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Seven ways to help combat loneliness this Christmas

With limits on social gatherings in place this December, more people than usual may find themselves feeling lonely during the festive period. This is what you can do to help yourself and others feel less isolated

With limits on social gatherings in place this December, more people than usual may find themselves feeling lonely during the festive period. This is what you can do to help yourself and others feel less isolated

It is the time of year when people are normally getting into the Christmas spirit. But with limits on gatherings in place across the UK and other nations, the countdown to the festive period has been somewhat muted this year.

According to the Campaign to End Loneliness, there were nine million lonely people in the UK before the pandemic – a figure that is likely to have risen significantly since restrictions came in.

Fortunately, there are many ways we can connect with each other over the coming weeks. From writing to strangers to volunteering for a charity, here’s how you can help combat loneliness this Christmas.

1. Write to a stranger

The mental health support organisation WarriorKind is connecting lonely individuals via the written word this winter, encouraging participants to share some of the challenges they have faced during lockdown as well as their tips for staying resilient.

“We’re linking people the old fashioned way and using writing as a cathartic therapy to [help people] talk about their mental health to strangers and to get tips and advice from one another, hopefully creating new friendships in the process,” says Sarah Drage, founder of WarriorKind’s Contact for Christmas project.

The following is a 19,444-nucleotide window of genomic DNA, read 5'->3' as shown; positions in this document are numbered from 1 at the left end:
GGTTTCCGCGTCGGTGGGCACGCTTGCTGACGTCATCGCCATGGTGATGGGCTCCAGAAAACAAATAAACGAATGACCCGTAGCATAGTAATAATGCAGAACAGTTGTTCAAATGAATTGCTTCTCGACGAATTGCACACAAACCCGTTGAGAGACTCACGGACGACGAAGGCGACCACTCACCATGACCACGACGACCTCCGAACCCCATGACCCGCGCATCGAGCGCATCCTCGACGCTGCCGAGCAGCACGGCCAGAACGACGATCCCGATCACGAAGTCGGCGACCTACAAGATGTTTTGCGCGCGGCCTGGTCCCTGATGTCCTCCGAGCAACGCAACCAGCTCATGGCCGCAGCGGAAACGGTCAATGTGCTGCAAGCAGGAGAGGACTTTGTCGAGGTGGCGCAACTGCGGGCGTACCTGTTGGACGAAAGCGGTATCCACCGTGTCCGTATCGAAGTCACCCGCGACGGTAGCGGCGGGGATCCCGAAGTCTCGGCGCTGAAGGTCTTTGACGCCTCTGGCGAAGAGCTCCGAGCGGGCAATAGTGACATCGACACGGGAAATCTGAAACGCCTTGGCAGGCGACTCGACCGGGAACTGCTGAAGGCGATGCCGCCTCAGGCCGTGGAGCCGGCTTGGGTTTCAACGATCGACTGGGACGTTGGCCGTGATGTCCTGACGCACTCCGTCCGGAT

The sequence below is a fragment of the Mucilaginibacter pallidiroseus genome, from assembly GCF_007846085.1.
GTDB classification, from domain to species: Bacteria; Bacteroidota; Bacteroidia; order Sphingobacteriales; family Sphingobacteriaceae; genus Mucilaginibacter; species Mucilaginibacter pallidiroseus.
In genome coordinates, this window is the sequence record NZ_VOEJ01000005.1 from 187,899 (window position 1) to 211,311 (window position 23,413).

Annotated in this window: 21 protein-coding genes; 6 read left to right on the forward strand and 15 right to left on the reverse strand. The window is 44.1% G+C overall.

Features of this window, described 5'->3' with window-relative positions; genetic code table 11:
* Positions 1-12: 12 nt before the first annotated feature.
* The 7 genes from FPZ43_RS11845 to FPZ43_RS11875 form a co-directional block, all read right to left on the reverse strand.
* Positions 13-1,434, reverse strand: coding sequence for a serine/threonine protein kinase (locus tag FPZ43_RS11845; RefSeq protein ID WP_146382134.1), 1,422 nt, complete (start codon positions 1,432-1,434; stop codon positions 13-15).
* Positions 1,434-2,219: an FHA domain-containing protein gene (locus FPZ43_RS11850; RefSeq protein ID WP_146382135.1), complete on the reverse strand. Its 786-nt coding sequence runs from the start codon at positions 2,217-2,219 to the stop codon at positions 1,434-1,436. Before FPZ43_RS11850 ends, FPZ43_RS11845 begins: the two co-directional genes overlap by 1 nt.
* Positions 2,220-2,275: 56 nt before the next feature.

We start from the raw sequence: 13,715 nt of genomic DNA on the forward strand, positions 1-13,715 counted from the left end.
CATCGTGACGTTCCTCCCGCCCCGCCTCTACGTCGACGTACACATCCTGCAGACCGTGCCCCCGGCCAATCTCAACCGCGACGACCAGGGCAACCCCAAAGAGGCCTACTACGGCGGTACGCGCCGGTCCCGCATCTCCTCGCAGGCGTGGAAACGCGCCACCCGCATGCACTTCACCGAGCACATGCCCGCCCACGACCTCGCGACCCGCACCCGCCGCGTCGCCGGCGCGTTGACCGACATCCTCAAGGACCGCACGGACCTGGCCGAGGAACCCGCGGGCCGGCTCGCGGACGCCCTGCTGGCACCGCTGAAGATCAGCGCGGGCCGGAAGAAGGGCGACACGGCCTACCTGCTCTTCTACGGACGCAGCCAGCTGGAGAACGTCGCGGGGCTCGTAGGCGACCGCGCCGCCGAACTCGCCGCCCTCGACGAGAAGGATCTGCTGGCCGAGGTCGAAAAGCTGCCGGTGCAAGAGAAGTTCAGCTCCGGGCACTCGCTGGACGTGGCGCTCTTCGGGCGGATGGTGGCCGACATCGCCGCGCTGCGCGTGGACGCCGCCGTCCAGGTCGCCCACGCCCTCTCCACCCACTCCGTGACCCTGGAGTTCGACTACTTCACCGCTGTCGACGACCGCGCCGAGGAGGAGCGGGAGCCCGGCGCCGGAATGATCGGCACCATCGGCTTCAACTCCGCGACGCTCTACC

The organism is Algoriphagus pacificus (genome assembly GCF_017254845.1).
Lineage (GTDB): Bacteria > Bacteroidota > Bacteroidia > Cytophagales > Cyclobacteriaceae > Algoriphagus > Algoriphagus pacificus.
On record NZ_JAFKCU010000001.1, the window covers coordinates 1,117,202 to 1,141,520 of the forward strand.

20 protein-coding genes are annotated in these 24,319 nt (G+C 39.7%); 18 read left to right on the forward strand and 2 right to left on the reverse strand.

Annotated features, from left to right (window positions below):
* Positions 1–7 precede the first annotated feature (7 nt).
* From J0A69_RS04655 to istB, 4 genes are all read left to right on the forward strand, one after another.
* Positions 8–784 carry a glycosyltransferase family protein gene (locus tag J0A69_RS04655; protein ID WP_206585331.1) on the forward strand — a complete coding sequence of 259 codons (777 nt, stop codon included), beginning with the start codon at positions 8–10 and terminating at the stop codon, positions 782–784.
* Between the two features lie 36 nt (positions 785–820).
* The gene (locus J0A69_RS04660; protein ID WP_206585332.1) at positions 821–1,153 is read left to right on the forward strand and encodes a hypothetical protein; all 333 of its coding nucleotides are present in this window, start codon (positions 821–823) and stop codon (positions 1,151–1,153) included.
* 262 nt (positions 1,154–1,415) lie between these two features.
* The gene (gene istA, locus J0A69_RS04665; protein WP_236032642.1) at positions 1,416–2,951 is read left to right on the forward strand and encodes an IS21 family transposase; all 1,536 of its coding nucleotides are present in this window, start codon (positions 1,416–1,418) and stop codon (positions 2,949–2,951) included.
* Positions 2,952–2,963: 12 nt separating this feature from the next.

WarriorKind connects lonely individuals 'the old fashioned way' via the written word

WarriorKind connects lonely individuals 'the old fashioned way' via the written word. Image: Green Chameleon

2. Phone a (new) friend

The Silver Line operates the UK’s only confidential telephone befriending service. It helps connects old people who are experiencing loneliness with volunteers willing to give up their time for a friendly natter.

“The phone is almost universal, personal and a relatively inexpensive way to create social connection,” explains Robin Hewings, director of campaigns, policy and research at the Campaign to End Loneliness. “It’s a two-way thing, but not symmetrical so often one party is much more vulnerable.”

Other organisations also offer befriending opportunities. Visit Befriending Networks for more information.

3. Become a volunteer

The volunteering landscape looks very different this Christmas due to the pandemic, but there are still many opportunities to help others. The homeless charity Crisis is looking for volunteers to, among other things, lead online activities, make calls to members and even perform live music over Zoom.

There are also nationwide volunteering opportunities with Meals on Wheels, which delivers dishes to people who are unable to purchase or prepare their own meals.